In some instances, these debates are interesting but not terribly consequential. But sometimes they are of staggering significance. When the theory in question is about the cause of climate change or AIDS, misplaced skepticism, whether cynical or well-intentioned, can lead to grave results. For years, the South African government joined with Maggiore in denying that HIV is responsible for AIDS and resisting antiretroviral treatment. According to a new analysis by a group of Harvard public health researchers, 330,000 people died as a consequence of the government’s denial and 35,000 babies were born with the disease.

Determined to reject scientific wisdom, Maggiore breast-fed her daughter. Eliza Jane died in 2005, at the age of 3. The L.A. County coroner concluded that the cause of death was AIDS-related pneumonia. Maggiore refused to believe it.

Written by Richard Wilson

January 4, 2009 at 8:14 pm

Quackometer lists Don’t Get Fooled Again among the best books of 2008

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From Quackometer

Whereas Goldacre looked at the dangers of nonsense more from a personal and UK point of view, Wilson takes on a more global and political perspective. He tells us how whole areas of Russian science were hijacked by fake experts during the Soviet era who were more adept at playing political games than honestly seeking truth. Lysenko was the master at this as he held back Russian and Chinese biology and agriculture for decades as ideology became more important than evidence. The consequences of this were the death of millions through starvation.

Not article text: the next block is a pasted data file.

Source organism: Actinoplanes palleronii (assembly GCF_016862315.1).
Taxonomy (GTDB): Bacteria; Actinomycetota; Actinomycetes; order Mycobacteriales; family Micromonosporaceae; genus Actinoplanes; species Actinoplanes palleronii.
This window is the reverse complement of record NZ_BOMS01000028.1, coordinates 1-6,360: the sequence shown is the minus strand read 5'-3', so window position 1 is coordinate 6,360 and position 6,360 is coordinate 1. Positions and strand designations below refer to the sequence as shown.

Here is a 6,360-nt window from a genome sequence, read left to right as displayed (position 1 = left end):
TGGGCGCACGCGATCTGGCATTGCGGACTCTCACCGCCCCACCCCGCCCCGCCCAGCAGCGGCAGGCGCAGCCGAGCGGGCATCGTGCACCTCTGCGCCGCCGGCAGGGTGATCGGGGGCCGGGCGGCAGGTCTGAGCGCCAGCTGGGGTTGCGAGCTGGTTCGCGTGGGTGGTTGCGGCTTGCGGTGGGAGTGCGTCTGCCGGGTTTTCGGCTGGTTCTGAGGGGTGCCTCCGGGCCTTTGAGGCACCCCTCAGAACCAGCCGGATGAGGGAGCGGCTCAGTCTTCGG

Rath is portrayed as a modern Lysenko as his ideas have enraptured South African politicians. Again hundreds of thousand have died as a result of ideological AIDS denialist nonsense.

Wilson offers a partial solution to some of the problem by suggesting that the regulation of politicians is too light and that we should be holding them to account through the law not just the ballot box. The self regulation of politicians fails. Lying to us should be punishable in court. In the UK, this suggestion was put forward to MPs, most of whom thought is somehow naive. Only 37 out of 646 MPs backed a proposed law saying that it would be an offense for a politician to knowingly lie or deceive.